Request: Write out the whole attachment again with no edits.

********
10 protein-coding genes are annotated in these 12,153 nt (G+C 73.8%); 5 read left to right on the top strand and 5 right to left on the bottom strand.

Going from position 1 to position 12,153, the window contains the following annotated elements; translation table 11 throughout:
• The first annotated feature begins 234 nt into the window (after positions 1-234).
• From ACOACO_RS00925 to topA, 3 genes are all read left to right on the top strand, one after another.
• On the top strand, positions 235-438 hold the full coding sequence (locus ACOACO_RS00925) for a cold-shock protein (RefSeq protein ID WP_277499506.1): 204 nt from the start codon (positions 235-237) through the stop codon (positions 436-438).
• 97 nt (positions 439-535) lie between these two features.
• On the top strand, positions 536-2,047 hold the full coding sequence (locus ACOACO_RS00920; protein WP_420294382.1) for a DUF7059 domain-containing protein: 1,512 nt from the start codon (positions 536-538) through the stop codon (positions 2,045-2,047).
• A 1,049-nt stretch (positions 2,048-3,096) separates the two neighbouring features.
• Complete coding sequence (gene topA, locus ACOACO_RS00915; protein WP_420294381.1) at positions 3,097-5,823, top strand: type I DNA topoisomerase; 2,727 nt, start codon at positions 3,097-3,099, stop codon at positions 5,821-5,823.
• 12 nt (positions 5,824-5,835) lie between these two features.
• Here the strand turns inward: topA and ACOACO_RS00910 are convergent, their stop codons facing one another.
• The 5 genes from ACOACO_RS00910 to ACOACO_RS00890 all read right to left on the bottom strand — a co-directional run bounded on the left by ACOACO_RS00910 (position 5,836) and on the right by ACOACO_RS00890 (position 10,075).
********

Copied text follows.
10 protein-coding genes are annotated in these 12,153 nt (G+C 73.8%); 5 read left to right on the top strand and 5 right to left on the bottom strand.

Going from position 1 to position 12,153, the window contains the following annotated elements; translation table 11 throughout:
• The first annotated feature begins 234 nt into the window (after positions 1-234).
• From ACOACO_RS00925 to topA, 3 genes are all read left to right on the top strand, one after another.
• On the top strand, positions 235-438 hold the full coding sequence (locus ACOACO_RS00925) for a cold-shock protein (RefSeq protein ID WP_277499506.1): 204 nt from the start codon (positions 235-237) through the stop codon (positions 436-438).
• 97 nt (positions 439-535) lie between these two features.
• On the top strand, positions 536-2,047 hold the full coding sequence (locus ACOACO_RS00920; protein WP_420294382.1) for a DUF7059 domain-containing protein: 1,512 nt from the start codon (positions 536-538) through the stop codon (positions 2,045-2,047).
• A 1,049-nt stretch (positions 2,048-3,096) separates the two neighbouring features.
• Complete coding sequence (gene topA, locus ACOACO_RS00915; protein WP_420294381.1) at positions 3,097-5,823, top strand: type I DNA topoisomerase; 2,727 nt, start codon at positions 3,097-3,099, stop codon at positions 5,821-5,823.
• 12 nt (positions 5,824-5,835) lie between these two features.
• Here the strand turns inward: topA and ACOACO_RS00910 are convergent, their stop codons facing one another.
• The 5 genes from ACOACO_RS00910 to ACOACO_RS00890 all read right to left on the bottom strand — a co-directional run bounded on the left by ACOACO_RS00910 (position 5,836) and on the right by ACOACO_RS00890 (position 10,075).